We next used Masson´s trichrome staining to quantify the lung fibrotic areas by histochemistry. We considered ‘severe fibrosis’ when more than 30% of the lung parenchyma was affected by fibrosis; ‘mild fibrosis’ when less than 10% of the lung parenchyma was affected; and ‘non-fibrotic lungs’ when no signs of fibrosis were found. We found that at week 8 after treatment with the viral vectors (week 10 after the induction of fibrosis), all mice treated with the empty vector showed severe fibrosis as indicated by more than 30% of the lung parenchyma affected by fibrosis (Figure 1G,H). In contrast, none of the AAV9-Tert treated mice showed severe fibrosis at this point. Instead, 50% of Tert-treated mice presented mild fibrosis lesions and 50% were completely free of fibrotic lesions (Figure 1G–H). Thus, 50% AAV9-Tert treated mice showed undetectable fibrosis as determined by Masson´s trichrome staining at 8 weeks post-viral treatment, while all empty vector treated mice still showed severe fibrotic lesions.

Picrosirius red staining of lungs to determine collagen deposition, confirmed that AAV9-Tert treated mice presented one-third less collagen deposition compared to mice treated with the empty vector (Figure 2A,B). As an independent biochemical method, we determined collagen peptides containing hydroxyproline on whole lung tissue at 8 weeks after treatment with the viral vectors using liquid chromatography-tandem mass spectrometry (LC-MS/MS) which has been previously validated to quantify collagen (Chaerkady et al., 2013; Montgomery et al., 2012; Ono et al., 2009; Qiu et al., 2014; Taga et al., 2014). As validation of the technique in our experimental setting, we determined collagen peptides containing hydroxyproline in non-fibrotic lungs from Tert-deficient mice that had not been treated with bleomycin and in fibrotic lungs from Tert-deficient mice treated with bleomycin at 5 weeks post-bleomycin treatment (0.5 mg/kg BW) (Figure 2C, left panel). The results show that bleomycin treated lungs present a 2-fold increase in the amount of collagen peptides containing hydroxyproline compared to control lungs not treated with bleomycin (w/o bleomycin) in agreement with induction of fibrosis by bleomycin in Tert-deficient mice (Figure 2C, left panel), thus validating this method for quantification of fibrosis. At 8 weeks after viral treatment (10 weeks post bleomycin treatment), AAV9-Tert treated lungs showed 2-fold lower content in collagen peptides containing hydroxyproline compared to AAV9-Empty treated lungs, indicating that telomerase treatment improves collagen removal (Figure 2C, right panel). Analysis of total procollagen levels in the lung using western blot analysis also showed approximately 50% and 30% lower levels of procollagen in AAV9-Tert treated mice compared to the controls at 3 and 8 weeks post-viral treatment, respectively, suggesting that Tert gene therapy leads to a more rapid removal of fiber deposition (Figure 2D,E). In line with lower collagen, AAV9-Tert treated lungs also showed significantly less αSMA-positive myofibroblasts compared to empty vector-treated mice, in agreement with the fact that these cells are associated with collagen deposition in human IPF patients (Figure 2F,G), thus suggesting an inactivation of fibrotic foci upon Tert treatment.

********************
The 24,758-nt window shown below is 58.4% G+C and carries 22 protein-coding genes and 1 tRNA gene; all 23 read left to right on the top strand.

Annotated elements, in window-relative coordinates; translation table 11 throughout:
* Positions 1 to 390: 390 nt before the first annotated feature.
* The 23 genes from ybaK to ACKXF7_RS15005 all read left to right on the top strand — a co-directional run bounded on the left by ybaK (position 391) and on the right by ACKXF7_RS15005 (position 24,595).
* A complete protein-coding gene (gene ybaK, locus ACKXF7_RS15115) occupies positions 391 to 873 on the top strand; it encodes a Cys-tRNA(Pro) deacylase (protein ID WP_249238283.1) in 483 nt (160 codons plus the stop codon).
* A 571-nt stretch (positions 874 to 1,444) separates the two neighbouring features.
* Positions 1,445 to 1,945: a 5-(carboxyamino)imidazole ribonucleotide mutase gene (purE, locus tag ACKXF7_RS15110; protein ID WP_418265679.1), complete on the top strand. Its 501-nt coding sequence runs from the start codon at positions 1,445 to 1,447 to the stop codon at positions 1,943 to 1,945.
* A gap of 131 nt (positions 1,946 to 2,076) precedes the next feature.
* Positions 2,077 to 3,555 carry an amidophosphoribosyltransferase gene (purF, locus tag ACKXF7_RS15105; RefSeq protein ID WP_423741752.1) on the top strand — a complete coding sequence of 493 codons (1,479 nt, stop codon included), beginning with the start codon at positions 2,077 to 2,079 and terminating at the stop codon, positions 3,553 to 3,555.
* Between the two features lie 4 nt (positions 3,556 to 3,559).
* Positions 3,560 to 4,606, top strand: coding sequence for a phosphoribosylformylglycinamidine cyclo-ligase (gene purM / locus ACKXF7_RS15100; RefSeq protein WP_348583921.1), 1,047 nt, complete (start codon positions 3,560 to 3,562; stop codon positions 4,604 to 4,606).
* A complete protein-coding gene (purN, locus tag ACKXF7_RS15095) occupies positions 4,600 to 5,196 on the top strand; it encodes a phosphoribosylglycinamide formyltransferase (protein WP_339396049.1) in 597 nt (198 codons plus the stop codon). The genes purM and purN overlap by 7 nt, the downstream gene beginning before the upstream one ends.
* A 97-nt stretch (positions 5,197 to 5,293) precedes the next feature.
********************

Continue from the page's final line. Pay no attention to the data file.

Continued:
AAV9-Tert treatment leads to lower collagen deposition, less inflammation and decreased active fibrotic foci.